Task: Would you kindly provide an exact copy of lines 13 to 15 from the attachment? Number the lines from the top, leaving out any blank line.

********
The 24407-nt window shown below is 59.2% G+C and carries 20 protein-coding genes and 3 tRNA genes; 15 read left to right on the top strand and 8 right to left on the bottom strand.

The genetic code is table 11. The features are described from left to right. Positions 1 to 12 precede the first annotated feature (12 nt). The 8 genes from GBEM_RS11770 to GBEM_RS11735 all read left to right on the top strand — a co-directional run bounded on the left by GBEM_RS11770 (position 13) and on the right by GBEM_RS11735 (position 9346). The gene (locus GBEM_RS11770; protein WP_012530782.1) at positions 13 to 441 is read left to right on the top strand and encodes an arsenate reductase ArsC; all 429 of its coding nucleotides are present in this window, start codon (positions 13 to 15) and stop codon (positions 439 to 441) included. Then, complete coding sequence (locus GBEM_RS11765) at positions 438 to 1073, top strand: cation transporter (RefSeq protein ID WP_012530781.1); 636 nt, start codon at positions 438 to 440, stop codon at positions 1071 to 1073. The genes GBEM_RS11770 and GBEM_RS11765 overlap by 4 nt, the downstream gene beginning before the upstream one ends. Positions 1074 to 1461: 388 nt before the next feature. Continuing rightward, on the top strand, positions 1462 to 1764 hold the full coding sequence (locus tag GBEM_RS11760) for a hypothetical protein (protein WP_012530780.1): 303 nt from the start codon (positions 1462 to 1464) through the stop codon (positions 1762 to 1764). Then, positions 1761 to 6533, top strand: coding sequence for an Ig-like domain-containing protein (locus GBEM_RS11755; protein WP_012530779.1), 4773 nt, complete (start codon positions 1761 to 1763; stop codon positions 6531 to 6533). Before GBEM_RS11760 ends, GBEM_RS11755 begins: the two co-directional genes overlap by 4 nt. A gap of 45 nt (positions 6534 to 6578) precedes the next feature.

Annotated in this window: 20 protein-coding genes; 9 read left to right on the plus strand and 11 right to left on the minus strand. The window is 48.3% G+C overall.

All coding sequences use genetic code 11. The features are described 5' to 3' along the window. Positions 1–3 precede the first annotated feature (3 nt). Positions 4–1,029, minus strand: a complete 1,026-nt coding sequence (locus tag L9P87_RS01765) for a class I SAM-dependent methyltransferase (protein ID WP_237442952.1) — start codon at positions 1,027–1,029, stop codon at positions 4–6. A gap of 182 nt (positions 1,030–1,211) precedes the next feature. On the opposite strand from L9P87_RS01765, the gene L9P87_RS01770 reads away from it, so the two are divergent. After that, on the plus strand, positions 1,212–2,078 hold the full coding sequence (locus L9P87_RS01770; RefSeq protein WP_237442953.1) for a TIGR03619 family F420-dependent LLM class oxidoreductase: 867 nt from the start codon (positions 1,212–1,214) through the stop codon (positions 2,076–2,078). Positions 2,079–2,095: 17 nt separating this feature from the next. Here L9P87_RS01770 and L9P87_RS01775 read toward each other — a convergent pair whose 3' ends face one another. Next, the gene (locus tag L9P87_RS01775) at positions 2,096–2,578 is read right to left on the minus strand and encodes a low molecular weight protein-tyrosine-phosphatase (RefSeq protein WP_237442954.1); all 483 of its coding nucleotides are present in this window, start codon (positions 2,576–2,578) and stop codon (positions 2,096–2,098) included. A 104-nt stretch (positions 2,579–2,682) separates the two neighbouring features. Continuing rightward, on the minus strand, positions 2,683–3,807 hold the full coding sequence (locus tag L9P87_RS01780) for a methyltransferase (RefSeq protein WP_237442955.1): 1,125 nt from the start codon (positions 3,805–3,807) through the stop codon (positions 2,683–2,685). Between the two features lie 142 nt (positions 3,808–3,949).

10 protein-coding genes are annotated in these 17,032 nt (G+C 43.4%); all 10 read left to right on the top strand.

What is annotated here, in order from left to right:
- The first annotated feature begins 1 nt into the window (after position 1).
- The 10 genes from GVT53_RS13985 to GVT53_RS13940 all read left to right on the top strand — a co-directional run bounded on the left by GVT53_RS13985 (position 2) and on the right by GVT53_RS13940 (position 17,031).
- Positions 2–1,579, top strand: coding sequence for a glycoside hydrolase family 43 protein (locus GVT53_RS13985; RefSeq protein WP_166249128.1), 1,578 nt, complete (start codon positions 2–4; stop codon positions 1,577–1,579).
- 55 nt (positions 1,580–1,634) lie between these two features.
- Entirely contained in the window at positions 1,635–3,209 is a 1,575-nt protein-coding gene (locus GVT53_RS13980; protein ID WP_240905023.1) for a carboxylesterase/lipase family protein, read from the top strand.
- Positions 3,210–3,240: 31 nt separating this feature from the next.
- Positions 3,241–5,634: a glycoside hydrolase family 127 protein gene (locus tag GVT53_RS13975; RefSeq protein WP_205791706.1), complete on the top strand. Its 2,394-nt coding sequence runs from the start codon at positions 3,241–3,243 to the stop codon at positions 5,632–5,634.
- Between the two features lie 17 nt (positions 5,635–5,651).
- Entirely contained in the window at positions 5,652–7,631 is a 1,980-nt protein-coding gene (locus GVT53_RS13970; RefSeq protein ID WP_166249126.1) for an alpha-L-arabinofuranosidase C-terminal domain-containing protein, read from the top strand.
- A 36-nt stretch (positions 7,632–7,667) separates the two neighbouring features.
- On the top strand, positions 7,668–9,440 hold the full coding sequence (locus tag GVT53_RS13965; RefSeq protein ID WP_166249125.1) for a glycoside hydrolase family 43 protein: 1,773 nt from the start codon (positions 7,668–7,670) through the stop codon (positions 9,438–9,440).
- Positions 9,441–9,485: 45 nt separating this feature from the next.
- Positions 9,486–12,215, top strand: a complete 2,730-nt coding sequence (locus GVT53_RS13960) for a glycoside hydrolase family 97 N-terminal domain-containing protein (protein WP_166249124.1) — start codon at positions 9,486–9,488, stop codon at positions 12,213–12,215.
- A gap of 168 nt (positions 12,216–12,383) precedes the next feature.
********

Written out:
- Positions 3,241–5,634: a glycoside hydrolase family 127 protein gene (locus tag GVT53_RS13975; RefSeq protein WP_205791706.1), complete on the top strand. Its 2,394-nt coding sequence runs from the start codon at positions 3,241–3,243 to the stop codon at positions 5,632–5,634.
- Between the two features lie 17 nt (positions 5,635–5,651).
- Entirely contained in the window at positions 5,652–7,631 is a 1,980-nt protein-coding gene (locus GVT53_RS13970; RefSeq protein ID WP_166249126.1) for an alpha-L-arabinofuranosidase C-terminal domain-containing protein, read from the top strand.